Cambridge Writers’ Workshop presents Disobedient Futures – A Split This Rock Festival Reading – Friday, April 20, 2018

Disobediant_Futures_Reading-updatedIn honor of the Split This Rock Poetry Festival: Poems of Provocation and Witness (April 19-21, 2018), the Cambridge Writers’ Workshop will be hosting its reading Disobedient Futures at the Colony Club in Washington D.C. this Friday, April 20, 2018 from 5:30 pm – 7:30 pm.  Disobedient Futures will feature readings from Rita BanerjeeAlex CarriganMarlena Chertock, and Christina M. Rau .

To get to the reading at the Colony Club, please take the Green line Metro towards Greenbelt and exit at the Columbia Heights Station, then walk to 3118 Georgia Ave NW, Washington DC 20010.

Featured Readers:

Rita BanerjeeRitaBanerjee is the editor of CREDO: An Anthology of Manifestos and Sourcebook for Creative Writing (C&R Press, May 2018) and the author of the poetry collection Echo in Four Beats (Finishing Line Press, March 2018), the novella “A Night with Kali” in Approaching Footsteps (Spider Road Press, 2016), and the poetry chapbook Cracklers at Night (Finishing Line Press, 2010). She received her doctorate in Comparative Literature from Harvard and her MFA in Creative Writing from the University of Washington, and her writing appears in the Academy of American PoetsPoets & Writers, Nat. Brut.The Rumpus, Painted Bride Quarterly, Mass Poetry, Hyphen Magazine, Los Angeles Review of BooksElectric Literature, VIDA, Objet d’Art, KBOO Radio’s APA Compass, and elsewhere. She is the Executive Creative Director of the Cambridge Writers’ Workshop.   She is the judge for the 2017 Minerva Rising “Dare to Speak” Poetry Chapbook Contest, and she is currently working on a novel, a book on South Asian literary modernisms, and a collection of lyric essays on race, sex, politics, and everything cool.

Alexander Carrigan is the Communications and PR manager for the Cambridge Writers’ Workshop and has been with the organization since 2014. He is currently an associate editor with the American Correctional Association. He has had fiction, poetry, reviews (film, TV, and literature), and nonfiction work published in Poictesme Literary Journal, Amendment Literary Journal, Quail Bell Magazine, Luna Luna Magazine, Rebels: Comic Anthology at VCU, Realms YA Literary Magazine, and Life in 10 Minutes. He lives in Alexandria, VA. Carrigan is the author of “First Person Perspective Flash Fiction Prompts” in the Exercises section of CREDO: An Anthology of Manifestos and Sourcebook for Creative Writing (C&R Press, May 2018).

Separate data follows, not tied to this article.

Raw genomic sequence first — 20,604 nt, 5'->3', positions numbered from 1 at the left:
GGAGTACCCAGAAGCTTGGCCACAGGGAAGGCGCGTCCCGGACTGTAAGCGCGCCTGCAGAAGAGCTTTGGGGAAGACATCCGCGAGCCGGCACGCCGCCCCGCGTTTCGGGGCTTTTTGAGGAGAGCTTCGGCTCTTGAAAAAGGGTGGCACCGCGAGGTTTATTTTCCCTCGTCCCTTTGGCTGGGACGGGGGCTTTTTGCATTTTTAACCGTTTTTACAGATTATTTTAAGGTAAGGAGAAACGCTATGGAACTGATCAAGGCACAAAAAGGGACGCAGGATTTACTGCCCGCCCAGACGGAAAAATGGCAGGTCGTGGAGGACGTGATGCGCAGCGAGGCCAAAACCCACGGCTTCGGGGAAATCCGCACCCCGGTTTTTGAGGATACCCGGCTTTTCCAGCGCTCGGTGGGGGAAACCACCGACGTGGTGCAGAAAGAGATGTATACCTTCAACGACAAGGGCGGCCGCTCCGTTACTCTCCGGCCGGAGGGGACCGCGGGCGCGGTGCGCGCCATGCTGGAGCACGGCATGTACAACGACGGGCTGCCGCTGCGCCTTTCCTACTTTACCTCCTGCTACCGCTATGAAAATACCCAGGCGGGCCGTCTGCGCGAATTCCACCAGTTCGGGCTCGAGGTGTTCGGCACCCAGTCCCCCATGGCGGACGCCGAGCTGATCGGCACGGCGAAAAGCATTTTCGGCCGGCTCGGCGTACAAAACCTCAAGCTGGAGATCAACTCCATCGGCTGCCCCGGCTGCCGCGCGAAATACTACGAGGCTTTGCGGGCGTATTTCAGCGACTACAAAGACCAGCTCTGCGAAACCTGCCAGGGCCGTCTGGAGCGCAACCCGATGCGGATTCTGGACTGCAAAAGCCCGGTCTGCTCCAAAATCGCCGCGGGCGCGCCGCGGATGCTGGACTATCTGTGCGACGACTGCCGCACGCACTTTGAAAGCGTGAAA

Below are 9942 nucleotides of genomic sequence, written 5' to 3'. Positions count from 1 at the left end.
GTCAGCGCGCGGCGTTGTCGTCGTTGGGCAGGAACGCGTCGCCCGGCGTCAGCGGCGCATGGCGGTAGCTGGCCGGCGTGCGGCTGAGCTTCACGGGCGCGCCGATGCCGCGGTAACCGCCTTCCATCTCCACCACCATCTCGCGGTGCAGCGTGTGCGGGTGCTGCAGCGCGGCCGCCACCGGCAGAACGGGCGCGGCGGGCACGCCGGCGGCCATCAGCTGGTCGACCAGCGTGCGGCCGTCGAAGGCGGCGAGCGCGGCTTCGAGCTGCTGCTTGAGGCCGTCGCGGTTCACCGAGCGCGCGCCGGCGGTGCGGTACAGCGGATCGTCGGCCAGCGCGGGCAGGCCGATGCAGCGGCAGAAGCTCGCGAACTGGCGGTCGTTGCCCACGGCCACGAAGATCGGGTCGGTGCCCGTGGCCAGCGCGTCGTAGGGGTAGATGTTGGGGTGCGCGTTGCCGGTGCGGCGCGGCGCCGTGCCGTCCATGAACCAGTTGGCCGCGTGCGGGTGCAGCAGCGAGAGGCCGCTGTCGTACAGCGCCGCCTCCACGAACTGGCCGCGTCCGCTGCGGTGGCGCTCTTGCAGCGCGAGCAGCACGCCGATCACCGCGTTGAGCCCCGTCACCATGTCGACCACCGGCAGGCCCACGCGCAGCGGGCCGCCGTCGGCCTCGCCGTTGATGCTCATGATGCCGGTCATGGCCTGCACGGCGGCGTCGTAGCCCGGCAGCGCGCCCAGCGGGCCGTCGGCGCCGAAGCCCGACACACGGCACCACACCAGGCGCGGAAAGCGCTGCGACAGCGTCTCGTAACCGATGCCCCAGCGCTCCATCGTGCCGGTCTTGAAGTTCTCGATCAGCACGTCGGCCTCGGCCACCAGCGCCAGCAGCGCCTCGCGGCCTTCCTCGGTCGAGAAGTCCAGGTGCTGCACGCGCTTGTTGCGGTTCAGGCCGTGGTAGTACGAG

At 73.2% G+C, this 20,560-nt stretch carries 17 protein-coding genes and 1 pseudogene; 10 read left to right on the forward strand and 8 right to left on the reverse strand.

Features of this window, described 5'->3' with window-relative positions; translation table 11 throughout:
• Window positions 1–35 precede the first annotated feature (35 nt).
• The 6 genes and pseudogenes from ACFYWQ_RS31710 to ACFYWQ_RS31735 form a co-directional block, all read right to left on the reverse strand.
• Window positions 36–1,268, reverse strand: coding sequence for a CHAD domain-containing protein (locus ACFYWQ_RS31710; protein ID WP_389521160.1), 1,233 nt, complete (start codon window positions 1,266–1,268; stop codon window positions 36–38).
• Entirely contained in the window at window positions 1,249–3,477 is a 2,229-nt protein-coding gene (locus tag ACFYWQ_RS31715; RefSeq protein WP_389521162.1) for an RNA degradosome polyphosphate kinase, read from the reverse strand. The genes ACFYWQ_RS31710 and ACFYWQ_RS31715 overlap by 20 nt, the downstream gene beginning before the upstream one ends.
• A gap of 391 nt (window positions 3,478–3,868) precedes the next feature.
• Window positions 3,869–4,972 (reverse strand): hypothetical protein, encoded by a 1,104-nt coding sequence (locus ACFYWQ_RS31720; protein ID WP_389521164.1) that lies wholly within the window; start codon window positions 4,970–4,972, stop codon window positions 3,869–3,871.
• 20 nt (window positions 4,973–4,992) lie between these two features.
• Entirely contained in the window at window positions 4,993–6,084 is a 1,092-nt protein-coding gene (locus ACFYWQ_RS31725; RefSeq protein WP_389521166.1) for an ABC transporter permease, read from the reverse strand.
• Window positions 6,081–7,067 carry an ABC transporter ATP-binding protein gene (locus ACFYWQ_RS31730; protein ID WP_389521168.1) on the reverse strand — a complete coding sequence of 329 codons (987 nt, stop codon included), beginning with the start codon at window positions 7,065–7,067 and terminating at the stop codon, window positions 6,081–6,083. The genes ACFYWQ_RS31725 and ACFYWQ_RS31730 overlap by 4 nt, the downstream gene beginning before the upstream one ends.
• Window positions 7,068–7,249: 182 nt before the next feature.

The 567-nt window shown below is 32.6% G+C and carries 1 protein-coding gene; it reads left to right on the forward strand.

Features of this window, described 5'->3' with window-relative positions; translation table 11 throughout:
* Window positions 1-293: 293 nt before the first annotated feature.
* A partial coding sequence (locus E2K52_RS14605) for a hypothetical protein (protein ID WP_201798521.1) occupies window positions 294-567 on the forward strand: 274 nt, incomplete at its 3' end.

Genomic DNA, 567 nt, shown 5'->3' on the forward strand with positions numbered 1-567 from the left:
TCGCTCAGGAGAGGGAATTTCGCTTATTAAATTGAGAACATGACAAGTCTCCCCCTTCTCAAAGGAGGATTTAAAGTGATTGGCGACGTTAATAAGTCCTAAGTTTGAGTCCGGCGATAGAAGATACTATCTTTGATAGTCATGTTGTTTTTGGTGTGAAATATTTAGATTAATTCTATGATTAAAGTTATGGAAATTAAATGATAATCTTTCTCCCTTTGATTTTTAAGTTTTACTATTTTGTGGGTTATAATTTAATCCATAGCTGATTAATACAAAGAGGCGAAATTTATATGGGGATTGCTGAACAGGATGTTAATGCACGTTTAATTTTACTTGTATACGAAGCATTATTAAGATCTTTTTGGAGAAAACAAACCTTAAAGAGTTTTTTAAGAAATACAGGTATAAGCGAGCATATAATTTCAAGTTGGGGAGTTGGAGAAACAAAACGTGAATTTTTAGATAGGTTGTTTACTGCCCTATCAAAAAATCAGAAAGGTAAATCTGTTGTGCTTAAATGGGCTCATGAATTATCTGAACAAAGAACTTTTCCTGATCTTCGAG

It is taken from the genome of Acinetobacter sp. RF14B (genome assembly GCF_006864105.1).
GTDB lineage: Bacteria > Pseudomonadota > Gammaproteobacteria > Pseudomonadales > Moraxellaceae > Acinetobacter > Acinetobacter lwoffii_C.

Marlena Chertock has two books of poetry, Crumb-sized (Unnamed Press, 2017) and On that one-way trip to Mars (Bottlecap Press, 2016). She lives in Washington, D.C. and uses her skeletal dysplasia and chronic pain as a bridge to scientific poetry. Her poems and short stories have appeared in Breath & Shadow, The Deaf Poets Society, Noble/Gas Quarterly, Paper Darts, Rogue Agent, Wordgathering, and more. Marlena often moderates or speaks on panels at literary conferences and festivals. She serves as the Communications Coordinator for the LGBTQ Writers Caucus. Find her on Twitter at @mchertock.

Christina M. Rau is the author of the sci-fi fem poetry collection, Liberating The Astronauts (Aqueduct Press, 2017), and the chapbooks WakeBreatheMove (Finishing Line Press, 2015) and For The Girls, I (Dancing Girl Press, 2014). Her poetry has also appeared on gallery walls in The Ekphrastic Poster Show, on car magnets for The Living Poetry Project, and in various literary journals both online and in print. She is the founder of the Long Island reading circuit, Poets In Nassau, and has read and run workshops for various community groups nationwide. She teaches English and Creative Writing at Nassau Community College where she also serves as Poetry Editor for The Nassau Review. In her non-writing life, she teaches yoga occasionally and line dances on other occasions.

Our readers Rita BanerjeeMarlena Chertock, and Christina M. Rau will also be hosting a panel during Split This Rock, entitled Fantasy As Reality: Activism & Catharsis in Speculative Writing,” which will be held at National Housing Center Room B (1201 15th Street NW, Washington, DC 20005) on Saturday, April 21 from 9-10:30 am. The Fantasy As Reality is described below:

“This panel will demonstrate how non-realist poems and prose can offer a space for political critique and empowerment. We will ask audience members about their own speculative writing and reading experiences and offer prompts to those who wish to work on similar future writing. Speculative and science fiction are often stereotyped as futuristic, extraterrestrial, and fantastical romps through universes using space travel, time travel, and super-advanced technology centered on white cis males. However, women, non-binary, and activist writers of speculative literature are purposefully subverting this stereotype, diversifying and owning the fantastical worlds that they imagine. Speculative literature, at its core, is about giving voice to ‘The Other.’ Speculative writing, in prose or poetry, focuses on not only imagined realities of the future, past, and present but also gives voice to bodies and individuals who are disabled, alien, marginalized, menial workers, and other traditionally neglected voices. Sci-fi and fantasy characters and voices can—and should—represent the underrepresented to create a sense of community as well as to challenge injustices in our real world.”